Financial Daily from THE HINDU group of publications
Tuesday, Feb 26, 2002
Industry & Economy
Logistics - Shipping
Government - Policy
Speech enthuses shipping industry
NEW DELHI, Feb. 25
The President, Mr K.R. Narayanan's speech to Parliament on Monday has given the domestic shipping industry cause for cheer.
During the course of his speech, which is often seen as a precursor of things to come, the President said: "The Government will soon announce new policy initiatives to encourage Indian-owned shipping companies to compete globally.''
A tense domestic shipping industry, which is eagerly awaiting the announcement of a new tonnage tax from the Finance Minister, Mr Yashwant Sinha, has greeted the President's speech with joy. "This is good news,'' said an official with one of the leading domestic shipping companies.
Though the President declined to elaborate on the specifics of the new policy initiatives being planned, Government sources said that it could be anything like a tonnage tax, seafarer's taxation or hike in depreciation.
The shipping industry has been clamouring for a new system of taxation based on the tonnage of shipping companies to replace the existing corporate tax structure.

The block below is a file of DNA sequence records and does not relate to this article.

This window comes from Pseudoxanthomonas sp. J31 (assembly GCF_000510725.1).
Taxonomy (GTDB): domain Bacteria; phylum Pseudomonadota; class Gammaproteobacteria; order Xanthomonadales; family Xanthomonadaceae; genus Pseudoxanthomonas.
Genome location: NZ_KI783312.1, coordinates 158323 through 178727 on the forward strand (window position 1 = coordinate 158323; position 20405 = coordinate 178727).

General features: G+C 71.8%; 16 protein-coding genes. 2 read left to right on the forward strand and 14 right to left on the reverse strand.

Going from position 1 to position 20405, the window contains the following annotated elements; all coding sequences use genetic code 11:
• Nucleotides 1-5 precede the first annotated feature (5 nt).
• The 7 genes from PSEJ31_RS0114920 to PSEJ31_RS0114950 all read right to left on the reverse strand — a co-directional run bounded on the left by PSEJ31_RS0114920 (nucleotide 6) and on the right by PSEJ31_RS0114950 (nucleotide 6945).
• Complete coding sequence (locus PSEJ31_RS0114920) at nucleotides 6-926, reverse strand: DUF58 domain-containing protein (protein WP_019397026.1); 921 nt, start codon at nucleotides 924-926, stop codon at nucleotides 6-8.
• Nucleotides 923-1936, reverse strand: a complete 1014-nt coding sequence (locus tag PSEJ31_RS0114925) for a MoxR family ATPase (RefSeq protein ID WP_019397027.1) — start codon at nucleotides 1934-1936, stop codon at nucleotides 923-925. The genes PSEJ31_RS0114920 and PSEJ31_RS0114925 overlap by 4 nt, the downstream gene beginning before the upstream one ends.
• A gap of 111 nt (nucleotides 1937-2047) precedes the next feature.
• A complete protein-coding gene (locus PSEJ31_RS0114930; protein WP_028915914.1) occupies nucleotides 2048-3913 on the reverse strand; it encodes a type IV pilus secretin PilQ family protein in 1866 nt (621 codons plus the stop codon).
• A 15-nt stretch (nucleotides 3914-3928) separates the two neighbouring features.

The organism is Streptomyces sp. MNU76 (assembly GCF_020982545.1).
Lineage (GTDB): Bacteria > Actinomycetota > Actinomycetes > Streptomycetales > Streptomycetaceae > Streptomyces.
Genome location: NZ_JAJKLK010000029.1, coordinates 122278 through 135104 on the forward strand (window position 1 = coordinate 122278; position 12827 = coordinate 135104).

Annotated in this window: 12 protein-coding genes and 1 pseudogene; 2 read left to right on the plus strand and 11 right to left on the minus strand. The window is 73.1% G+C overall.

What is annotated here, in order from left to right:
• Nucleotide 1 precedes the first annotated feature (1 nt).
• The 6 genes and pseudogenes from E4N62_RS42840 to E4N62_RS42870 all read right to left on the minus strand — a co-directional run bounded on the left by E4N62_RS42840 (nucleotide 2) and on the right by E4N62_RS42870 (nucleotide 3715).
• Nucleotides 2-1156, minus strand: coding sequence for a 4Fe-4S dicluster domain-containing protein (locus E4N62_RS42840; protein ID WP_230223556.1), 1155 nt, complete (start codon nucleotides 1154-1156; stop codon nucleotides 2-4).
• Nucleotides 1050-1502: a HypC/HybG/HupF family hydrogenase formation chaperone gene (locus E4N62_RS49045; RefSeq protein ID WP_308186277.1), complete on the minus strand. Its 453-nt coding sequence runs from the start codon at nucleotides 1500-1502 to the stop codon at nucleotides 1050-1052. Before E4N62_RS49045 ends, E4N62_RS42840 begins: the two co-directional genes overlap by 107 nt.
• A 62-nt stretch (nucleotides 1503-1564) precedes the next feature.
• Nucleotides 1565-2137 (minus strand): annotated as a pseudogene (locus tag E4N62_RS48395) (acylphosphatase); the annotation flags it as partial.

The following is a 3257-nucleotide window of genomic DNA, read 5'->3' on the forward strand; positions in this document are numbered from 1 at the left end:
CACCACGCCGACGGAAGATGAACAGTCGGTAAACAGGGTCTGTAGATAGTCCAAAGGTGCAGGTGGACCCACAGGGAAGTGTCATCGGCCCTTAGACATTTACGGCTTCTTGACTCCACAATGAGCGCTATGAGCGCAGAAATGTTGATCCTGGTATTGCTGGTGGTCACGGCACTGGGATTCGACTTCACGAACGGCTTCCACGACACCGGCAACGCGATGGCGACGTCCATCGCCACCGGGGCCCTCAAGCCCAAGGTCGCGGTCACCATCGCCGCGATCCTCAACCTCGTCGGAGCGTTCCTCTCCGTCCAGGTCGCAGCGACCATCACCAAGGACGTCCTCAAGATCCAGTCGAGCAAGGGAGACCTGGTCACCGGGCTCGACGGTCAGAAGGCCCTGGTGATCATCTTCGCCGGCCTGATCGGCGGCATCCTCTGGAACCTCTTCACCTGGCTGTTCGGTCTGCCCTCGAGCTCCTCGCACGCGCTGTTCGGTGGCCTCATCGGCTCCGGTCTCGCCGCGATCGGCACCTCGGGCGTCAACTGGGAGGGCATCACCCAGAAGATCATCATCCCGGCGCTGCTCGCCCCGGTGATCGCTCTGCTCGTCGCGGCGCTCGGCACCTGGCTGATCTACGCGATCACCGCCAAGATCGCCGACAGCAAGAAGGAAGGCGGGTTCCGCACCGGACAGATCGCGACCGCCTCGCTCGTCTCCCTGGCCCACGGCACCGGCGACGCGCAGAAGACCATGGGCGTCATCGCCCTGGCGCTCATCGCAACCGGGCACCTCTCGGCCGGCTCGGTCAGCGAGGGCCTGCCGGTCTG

"About 90 per cent of world shipping tonnage is at a very low level of tax. If Indian shipping companies are to compete with global shipping lines, they should be on par with the global counterparts as far as taxation is concerned,'' industry sources said. While the Finance Ministry has pointed to the " loose ends'' in the tonnage tax report submitted by a committee headed by Dr Rakesh Mohan, Advisor to the Finance Minister, the industry has come up with answers to solve the dilemma faced by North Block.
The Finance Ministry had come up with two main issues - firstly, the fact that the Income-Tax Act does not allow for a tax based on notional income and secondly, the relevance of linking the tonnage tax to the net registered tonnage (NRT) of shipping companies.
Mr B.L. Mehta, member of the tonnage tax committee, said: "Agreed that the IT Act does not allow for collection of tax based on notional income. But in countries where tonnage tax has been introduced, it is covered under a separate piece of legislation. For instance, in the UK, the tonnage tax is covered under the Finance Act 2000. The same has happened in other countries and India has to adopt the same system by enacting a separate law to deal with tonnage tax alone.''
Similarly, all the countries that have introduced tonnage tax have linked it to the NRT of shipping companies.
"Nowhere is tonnage tax linked to deadweight tonnage or gross registered tonnage,'' Mr Mehta said.
The Rakesh Mohan panel has recommended the adoption of notional profit method with applicable corporate tax rates to calculate the tonnage tax for shipping companies.
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